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Fish with cleft lip solves evolution riddle

November 3, 2004 By Michael Hopkin This article courtesy of Nature News.

Gap-toothed species shines light on nostril development.

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A 395-million-year-old fish may have answered a pressing question of human evolution: how did our nasal cavities adopt their current layout? The strange specimen has nostrils in the middle of its upper teeth.

The fish, called Kenichthys campbelli, represents a halfway point in the evolutionary reshuffling of the nasal passages, say Min Zhu of the Chinese Academy of Sciences in Beijing and Per Ahlberg of Uppsala University in Sweden, who describe the fossil in this week's Nature1. Most modern fish have four external nostrils, whereas land vertebrates, which are descended from Kenichthys, have nasal passages that form openings near the throat called choanae.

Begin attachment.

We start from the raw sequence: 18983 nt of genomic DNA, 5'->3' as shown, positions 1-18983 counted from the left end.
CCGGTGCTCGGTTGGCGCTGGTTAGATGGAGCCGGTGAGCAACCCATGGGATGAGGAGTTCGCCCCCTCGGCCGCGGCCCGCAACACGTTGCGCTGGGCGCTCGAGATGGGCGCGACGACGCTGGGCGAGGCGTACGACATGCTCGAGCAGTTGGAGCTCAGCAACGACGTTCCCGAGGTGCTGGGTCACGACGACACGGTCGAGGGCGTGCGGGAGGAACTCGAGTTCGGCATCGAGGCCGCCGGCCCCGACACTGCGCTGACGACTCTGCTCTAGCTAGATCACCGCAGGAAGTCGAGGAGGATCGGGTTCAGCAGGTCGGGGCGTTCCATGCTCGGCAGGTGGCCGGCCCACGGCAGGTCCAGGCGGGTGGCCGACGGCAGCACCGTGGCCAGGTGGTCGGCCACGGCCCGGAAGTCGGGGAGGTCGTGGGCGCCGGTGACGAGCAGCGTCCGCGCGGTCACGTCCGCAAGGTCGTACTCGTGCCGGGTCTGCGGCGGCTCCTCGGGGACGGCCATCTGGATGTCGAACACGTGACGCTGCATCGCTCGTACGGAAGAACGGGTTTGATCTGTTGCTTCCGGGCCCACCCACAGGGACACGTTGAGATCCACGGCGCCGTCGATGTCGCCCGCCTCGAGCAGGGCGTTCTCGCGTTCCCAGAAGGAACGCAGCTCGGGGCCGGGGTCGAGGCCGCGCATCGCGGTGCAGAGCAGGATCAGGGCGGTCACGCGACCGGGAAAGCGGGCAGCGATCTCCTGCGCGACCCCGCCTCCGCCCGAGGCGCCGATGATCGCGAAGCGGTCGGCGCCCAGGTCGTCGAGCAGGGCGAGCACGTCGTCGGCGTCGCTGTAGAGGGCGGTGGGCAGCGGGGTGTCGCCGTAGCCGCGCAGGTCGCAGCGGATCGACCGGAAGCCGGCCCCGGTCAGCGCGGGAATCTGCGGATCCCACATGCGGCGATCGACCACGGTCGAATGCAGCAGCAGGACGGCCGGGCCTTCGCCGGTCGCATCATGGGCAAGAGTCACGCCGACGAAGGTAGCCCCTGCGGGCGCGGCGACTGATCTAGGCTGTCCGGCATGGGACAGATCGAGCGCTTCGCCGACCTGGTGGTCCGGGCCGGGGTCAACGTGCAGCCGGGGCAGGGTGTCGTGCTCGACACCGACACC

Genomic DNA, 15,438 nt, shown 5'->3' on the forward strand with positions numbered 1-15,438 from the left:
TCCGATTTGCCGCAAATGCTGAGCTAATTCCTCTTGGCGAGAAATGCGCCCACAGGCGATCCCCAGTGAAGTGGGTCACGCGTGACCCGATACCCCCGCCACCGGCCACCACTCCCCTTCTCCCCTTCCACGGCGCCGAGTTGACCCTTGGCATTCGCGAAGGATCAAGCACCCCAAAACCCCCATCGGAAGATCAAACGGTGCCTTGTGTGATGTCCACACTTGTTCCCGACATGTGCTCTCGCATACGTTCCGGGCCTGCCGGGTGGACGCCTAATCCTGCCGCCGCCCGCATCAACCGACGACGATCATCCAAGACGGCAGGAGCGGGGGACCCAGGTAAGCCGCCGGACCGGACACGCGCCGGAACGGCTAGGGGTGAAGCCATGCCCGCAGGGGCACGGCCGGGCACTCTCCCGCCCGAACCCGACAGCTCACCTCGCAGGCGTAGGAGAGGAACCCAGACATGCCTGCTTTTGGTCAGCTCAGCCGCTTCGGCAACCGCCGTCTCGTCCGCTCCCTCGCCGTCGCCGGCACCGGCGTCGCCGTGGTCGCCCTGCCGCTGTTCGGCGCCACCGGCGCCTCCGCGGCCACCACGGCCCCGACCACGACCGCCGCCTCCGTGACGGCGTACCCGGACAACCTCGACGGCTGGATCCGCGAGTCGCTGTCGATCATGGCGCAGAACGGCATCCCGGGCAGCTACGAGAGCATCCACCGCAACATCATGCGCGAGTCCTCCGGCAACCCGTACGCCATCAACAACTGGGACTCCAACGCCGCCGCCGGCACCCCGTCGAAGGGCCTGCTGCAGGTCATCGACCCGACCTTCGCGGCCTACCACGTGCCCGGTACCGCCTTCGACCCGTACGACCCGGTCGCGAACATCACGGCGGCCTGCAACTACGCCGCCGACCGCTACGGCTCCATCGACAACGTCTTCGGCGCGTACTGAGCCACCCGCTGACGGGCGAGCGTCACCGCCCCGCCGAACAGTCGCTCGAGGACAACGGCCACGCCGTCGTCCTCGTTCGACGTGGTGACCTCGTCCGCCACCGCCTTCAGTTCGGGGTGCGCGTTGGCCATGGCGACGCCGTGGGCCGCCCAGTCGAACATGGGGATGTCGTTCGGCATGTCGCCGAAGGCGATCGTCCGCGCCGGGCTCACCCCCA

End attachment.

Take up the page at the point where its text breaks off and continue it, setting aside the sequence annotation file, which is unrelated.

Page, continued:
Some experts suggested that choanae evolved through the gradual repositioning of external nostrils. But sceptics countered that this would involve the nostrils migrating through the line of the teeth, a feature not seen in any fossil.

Until now, that is. Kenichthys's cleft lip catches evolution in the act of moving the nostrils back through the teeth and palate, say Zhu and Ahlberg, effectively ending a debate that has persisted for around a century. The fossil, found in Yunnan in China, represents a crucial intermediate step between external nostrils and choanae.

This theory is also bolstered by the fact that no known animal has both choanae and a double pair of external nostrils. So it looks like Kenichthys was the unlucky link in the chain that had its teeth rearranged by a migrating nostril. "Any other hypothesis would require some ad hoc explanation of why this morphology looks intermediate," comments Zhu.


  1. Zhu M. & Ahlberg P. E., et al. Nature, 432. 94 - 97 (2004).


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